✓There are many potential risks associated with spinal deformity correction procedures including transient and/or permanent neurological deficits. Typically, neurological deficits caused by the surgical correction of spinal kyphosis occur acutely during surgery or immediately after surgery. Delayed postoperative neurological deficits are extremely rare.
The authors report a case of delayed neurological deficit that occurred 48 hours after surgical correction of thoracic hyperkyphosis. An 18-year-old man with myotonic dystrophy presented with a 110° T7–L1 kyphosis. The patient underwent an uneventful two-stage correction procedure of the hyperkyphotic deformity. First, anterior discectomies and fusion were performed from T-7 to L-1 using rib autograft, and all segmental vessels were preserved. Subsequently, on the same day, the patient underwent posterior Smith–Petersen osteotomies and T7–L2 pedicle screw fixation. Intact somatosensory and motor evoked potentials were maintained throughout both operations. Postoperatively, he remained neurologically intact without sequelae for nearly 48 hours. On postoperative Day 2, the patient developed delayed monoplegia of the left leg and sensory level loss below T-10.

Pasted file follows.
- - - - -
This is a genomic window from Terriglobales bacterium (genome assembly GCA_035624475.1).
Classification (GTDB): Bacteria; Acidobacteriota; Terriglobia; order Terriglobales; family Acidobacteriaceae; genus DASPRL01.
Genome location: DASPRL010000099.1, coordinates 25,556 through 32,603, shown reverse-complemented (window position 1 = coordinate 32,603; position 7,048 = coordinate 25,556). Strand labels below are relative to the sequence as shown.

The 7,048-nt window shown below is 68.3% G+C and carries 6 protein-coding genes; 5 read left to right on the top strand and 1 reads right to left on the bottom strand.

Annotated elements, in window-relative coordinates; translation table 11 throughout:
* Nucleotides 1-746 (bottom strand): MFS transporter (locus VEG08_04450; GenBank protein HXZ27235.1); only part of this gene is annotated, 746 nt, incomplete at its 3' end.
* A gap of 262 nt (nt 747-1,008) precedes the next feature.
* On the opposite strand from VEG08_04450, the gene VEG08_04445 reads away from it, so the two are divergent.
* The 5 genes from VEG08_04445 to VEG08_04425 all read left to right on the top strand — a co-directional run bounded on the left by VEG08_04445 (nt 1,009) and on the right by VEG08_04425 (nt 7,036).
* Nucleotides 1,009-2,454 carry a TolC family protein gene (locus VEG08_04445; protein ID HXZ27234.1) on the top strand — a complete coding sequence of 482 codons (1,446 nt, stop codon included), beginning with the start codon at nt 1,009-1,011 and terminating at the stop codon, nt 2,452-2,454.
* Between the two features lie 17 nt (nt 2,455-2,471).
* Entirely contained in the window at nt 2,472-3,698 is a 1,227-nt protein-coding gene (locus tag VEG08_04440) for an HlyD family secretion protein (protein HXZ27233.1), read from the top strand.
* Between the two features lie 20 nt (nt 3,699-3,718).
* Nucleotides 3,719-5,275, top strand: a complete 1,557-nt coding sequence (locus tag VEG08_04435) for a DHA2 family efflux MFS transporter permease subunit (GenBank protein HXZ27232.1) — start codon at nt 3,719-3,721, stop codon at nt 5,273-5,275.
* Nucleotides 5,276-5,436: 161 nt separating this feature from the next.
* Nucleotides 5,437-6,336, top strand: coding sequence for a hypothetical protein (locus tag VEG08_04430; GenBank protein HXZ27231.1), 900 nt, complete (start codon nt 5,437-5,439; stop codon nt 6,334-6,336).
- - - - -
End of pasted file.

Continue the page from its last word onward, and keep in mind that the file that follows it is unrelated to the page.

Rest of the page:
Medical management enabled complete reversal of the patient's monoplegia and sensory loss. At 2-year follow-up, the patient had no adverse neurological sequelae.
In this case, a delayed postoperative neurological deficit occurred following spinal hyperkyphosis correction. The authors discuss the possible etiological mechanisms behind this complication and suggest strategies for its management.